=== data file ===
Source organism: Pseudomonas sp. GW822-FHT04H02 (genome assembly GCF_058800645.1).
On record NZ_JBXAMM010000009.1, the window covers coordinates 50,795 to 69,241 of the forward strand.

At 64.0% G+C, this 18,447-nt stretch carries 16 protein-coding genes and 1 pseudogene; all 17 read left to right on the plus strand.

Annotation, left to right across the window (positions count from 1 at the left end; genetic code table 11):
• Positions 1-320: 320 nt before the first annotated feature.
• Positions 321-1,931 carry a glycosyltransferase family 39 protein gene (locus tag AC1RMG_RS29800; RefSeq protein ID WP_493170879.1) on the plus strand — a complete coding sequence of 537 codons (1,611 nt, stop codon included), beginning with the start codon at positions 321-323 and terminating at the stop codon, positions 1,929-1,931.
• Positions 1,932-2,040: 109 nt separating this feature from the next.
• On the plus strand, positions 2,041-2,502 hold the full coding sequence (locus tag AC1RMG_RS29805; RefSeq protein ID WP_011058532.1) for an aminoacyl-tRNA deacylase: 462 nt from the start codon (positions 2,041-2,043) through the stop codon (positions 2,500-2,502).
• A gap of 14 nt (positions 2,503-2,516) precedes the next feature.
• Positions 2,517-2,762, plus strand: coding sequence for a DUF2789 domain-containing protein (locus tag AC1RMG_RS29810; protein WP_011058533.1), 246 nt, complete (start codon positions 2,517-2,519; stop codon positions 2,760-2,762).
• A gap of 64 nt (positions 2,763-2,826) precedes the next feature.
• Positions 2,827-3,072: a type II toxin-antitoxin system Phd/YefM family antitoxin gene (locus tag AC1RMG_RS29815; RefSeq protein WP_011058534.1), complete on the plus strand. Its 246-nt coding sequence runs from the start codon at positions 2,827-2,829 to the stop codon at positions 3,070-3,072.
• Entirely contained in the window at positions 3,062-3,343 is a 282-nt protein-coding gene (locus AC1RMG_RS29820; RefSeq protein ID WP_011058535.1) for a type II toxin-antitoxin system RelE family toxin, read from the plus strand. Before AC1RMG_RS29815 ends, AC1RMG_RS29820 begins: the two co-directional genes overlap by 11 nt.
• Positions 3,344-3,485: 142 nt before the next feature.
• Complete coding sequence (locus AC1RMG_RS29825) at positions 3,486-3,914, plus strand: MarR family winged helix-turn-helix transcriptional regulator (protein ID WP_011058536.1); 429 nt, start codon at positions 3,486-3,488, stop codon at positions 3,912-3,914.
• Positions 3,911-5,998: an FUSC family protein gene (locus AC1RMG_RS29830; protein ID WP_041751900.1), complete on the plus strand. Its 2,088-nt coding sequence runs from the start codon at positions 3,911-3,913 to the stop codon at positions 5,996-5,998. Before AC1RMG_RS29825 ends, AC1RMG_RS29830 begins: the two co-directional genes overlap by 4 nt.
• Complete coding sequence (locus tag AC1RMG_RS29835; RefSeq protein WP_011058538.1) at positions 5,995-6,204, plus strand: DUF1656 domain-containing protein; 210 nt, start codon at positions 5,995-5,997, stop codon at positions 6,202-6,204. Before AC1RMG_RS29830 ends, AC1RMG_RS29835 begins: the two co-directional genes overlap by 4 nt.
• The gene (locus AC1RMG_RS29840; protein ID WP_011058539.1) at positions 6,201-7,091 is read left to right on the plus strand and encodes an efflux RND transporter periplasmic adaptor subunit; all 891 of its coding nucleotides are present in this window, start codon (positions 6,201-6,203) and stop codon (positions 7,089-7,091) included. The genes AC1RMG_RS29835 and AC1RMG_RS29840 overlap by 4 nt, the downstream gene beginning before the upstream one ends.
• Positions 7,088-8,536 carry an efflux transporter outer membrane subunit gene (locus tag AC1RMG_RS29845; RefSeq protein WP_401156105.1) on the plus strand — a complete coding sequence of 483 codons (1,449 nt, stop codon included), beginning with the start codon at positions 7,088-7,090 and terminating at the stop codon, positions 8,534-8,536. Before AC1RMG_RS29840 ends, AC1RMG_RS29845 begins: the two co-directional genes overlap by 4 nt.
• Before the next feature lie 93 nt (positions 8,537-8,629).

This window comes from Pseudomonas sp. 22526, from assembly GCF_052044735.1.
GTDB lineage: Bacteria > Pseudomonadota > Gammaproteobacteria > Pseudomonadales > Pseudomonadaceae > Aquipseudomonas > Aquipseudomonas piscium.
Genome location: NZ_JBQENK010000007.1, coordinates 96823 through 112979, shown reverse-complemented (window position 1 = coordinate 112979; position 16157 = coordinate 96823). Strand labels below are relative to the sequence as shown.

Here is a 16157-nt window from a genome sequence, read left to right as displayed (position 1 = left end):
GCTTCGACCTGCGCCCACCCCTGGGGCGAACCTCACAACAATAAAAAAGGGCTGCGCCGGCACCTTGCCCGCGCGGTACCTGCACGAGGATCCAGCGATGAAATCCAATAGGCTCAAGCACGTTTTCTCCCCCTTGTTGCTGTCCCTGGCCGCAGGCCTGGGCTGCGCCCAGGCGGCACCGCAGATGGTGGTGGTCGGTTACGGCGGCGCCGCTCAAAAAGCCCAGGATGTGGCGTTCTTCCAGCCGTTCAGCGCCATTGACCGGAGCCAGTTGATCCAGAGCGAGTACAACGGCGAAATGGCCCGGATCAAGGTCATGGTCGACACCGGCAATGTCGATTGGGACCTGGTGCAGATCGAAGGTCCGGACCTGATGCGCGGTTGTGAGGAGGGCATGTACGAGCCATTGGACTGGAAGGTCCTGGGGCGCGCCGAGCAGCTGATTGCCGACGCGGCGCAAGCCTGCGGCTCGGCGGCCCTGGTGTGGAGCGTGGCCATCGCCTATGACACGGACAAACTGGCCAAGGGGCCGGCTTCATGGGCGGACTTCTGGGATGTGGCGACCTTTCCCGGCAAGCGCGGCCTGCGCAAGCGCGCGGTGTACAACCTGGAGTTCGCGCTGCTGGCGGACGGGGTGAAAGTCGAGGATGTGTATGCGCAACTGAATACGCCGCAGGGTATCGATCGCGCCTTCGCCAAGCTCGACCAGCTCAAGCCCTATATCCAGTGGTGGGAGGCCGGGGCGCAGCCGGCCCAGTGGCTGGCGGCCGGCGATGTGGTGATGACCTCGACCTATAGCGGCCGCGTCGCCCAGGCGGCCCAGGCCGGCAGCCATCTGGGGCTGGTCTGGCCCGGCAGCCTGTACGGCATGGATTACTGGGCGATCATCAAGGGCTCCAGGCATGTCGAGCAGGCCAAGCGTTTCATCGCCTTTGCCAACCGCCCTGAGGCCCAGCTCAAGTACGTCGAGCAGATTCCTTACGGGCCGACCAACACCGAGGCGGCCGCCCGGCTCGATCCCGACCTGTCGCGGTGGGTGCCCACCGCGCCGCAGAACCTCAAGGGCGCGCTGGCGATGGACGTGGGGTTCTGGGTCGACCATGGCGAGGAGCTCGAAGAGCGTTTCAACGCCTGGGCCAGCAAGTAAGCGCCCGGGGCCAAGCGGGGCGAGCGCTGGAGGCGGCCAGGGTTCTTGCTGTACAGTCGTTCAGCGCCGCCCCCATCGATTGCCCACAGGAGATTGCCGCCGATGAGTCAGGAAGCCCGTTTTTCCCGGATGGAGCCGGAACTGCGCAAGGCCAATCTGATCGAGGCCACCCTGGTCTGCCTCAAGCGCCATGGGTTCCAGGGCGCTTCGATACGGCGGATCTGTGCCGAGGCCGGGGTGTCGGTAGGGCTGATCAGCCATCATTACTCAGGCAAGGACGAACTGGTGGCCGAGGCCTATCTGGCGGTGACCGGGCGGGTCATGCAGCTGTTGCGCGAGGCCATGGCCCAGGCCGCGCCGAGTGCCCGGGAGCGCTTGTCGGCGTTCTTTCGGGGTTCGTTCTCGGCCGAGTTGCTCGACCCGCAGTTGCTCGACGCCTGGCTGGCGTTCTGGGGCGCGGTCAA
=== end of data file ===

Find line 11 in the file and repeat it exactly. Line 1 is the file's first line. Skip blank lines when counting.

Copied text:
• A gap of 64 nt (positions 2,763-2,826) precedes the next feature.